Discussion Data Analysis Processes Once you finish reading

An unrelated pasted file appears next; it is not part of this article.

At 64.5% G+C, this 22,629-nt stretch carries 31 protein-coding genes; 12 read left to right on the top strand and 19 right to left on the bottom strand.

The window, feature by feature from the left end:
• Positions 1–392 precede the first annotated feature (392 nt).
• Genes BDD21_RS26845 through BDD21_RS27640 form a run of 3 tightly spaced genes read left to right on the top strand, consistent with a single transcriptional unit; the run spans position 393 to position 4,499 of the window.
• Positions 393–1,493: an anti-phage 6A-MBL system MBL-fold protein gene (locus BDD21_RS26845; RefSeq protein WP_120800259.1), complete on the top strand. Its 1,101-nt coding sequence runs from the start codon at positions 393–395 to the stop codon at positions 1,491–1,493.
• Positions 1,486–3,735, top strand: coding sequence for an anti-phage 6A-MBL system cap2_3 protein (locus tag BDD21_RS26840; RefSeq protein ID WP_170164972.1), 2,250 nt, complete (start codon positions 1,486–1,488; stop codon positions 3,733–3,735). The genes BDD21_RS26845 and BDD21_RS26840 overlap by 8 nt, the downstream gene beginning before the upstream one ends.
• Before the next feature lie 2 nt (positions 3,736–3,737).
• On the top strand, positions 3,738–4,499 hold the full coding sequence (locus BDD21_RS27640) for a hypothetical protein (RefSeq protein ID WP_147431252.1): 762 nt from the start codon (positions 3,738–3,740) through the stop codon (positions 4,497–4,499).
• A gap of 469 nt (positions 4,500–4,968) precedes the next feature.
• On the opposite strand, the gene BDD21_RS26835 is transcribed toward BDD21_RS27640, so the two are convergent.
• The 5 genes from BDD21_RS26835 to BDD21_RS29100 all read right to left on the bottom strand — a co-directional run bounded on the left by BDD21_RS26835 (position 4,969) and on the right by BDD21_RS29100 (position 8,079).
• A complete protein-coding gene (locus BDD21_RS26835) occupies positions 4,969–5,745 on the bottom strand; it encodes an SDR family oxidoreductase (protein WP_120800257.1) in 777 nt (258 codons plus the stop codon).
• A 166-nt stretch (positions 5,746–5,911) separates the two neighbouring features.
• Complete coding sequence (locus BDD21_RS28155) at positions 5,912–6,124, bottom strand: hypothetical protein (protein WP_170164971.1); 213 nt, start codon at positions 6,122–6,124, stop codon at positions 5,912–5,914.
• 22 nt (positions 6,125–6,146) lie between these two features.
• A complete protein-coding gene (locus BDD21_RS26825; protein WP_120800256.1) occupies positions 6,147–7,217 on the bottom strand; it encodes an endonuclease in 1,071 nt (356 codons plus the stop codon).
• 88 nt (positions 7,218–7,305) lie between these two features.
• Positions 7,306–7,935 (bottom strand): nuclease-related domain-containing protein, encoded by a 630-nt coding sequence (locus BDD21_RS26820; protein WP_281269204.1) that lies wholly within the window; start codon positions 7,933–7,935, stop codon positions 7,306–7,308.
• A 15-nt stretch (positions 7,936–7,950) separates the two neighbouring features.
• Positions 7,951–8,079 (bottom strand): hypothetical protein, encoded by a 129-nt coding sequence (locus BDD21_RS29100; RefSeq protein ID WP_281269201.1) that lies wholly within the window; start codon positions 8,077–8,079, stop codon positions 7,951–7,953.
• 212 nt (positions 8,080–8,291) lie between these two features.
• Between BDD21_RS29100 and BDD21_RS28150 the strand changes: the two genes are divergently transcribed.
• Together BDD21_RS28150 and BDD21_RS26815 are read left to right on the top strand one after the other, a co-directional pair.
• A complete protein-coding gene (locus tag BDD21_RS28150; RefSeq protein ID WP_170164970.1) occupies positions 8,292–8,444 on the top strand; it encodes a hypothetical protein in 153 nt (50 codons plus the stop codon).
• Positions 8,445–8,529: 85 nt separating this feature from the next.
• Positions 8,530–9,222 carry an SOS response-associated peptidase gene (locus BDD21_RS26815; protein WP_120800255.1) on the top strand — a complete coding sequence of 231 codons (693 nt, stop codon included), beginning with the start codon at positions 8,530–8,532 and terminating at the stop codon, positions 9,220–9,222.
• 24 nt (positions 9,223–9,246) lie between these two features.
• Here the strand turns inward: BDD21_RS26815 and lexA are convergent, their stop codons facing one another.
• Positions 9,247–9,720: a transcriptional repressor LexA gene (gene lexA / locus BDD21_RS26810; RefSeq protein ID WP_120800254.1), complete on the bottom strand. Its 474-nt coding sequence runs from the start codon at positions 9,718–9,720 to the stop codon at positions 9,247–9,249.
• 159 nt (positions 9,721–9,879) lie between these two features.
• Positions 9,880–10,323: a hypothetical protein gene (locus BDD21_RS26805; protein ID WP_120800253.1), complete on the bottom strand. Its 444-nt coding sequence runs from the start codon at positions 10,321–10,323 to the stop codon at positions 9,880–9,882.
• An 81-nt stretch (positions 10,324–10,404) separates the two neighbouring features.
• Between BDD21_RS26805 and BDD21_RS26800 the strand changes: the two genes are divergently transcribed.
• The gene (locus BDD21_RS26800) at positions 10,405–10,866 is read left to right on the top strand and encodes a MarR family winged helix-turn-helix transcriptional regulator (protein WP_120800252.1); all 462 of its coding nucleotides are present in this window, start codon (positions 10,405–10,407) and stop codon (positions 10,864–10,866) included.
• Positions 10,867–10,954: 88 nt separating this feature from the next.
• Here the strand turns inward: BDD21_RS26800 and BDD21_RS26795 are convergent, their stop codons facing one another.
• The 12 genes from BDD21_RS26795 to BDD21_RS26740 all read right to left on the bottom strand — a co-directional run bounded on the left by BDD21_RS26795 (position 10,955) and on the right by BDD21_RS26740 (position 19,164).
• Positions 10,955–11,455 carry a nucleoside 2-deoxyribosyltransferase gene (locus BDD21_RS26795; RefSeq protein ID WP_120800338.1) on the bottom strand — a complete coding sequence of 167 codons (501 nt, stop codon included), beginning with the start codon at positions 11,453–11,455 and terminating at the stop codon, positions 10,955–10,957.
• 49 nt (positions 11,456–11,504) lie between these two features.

Discussion: Data Analysis Processes Once you finish reading all the transcripts for qualitative interviews, it is understandable that you may feel overwhelmed. Phenomenological interviews will often yield significantly more data than the case study interview; however, now you will start to make sense of all that data you collected. Unfortunately, novice researchers usually get to this stage with two main issues: first they think everything is important, and second, they will be afraid to choose any one thing on which to focus. The best way to navigate these two dilemmas is to remember that your interpretation of the data will be only one of several “right” ways in which the data can be interpreted. To prepare for this Discussion, review Section 2.14, “Data Analysis (Qualitative Only)” of the DBA Doctoral Study Rubric and Handbook and consider what data analysis process (modified Van Kaam, Van Maanen, thematic analysis, etc.) is most applicable to the research design described in your DBA Prospectus created in a previous course. By Day 3 Post an explanation for your choice of data analysis technique for doctoral qualitative research. In your explanation, do the following: Briefly describe the business problem identified for your DBA Doctoral Prospectus.Explain which data analysis process is most appropriate to your DBA Doctoral Study, providing a rationale for your choice using supportive scholarly examples. The specific business problem is that some small business owners lack the most suitable strategies needed in the process of enhancing employee retention. Be sure to support your work with a minimum of two specific citations from this week’s Learning Resources and one or more additional scholarly sources. Refer to the Week 5 Discussion Rubric for specific grading elements and criteria. Your Instructor will use this rubric to assess your work. Read a selection of your colleagues’ postings. (2.14) Data Analysis (Qualitative Studies Only) a. Identifies the appropriate data analysis process for the research design (e.g., one of the four types of triangulation for case study; modified van Kaam, van Maanen, etc. for phenomenology). b. Provides a logical and sequential process for the data analysis. c. Details the student’s conceptual plan or software (e.g., NVivo, Atlasti, Ethnograph, Excel, etc.) for coding, mind-mapping, and identifying themes. d. Identifies how the student will focus on the key themes, correlate the key themes with the literature (including new studies published since writing the proposal) and the conceptual framework. e. It is recommended to support claims and decisions with multiple scholarly peer-reviewed or seminal sources (as appropriate). Saunders, M. N. K., Lewis, P., & Thornhill, A. (2015). Research methods for business students (7th ed.). Essex, England: Pearson Education Unlimited. Yin, R. K. (2014). Case study research: Design and methods (5th ed.). Thousand Oaks, CA: Sage

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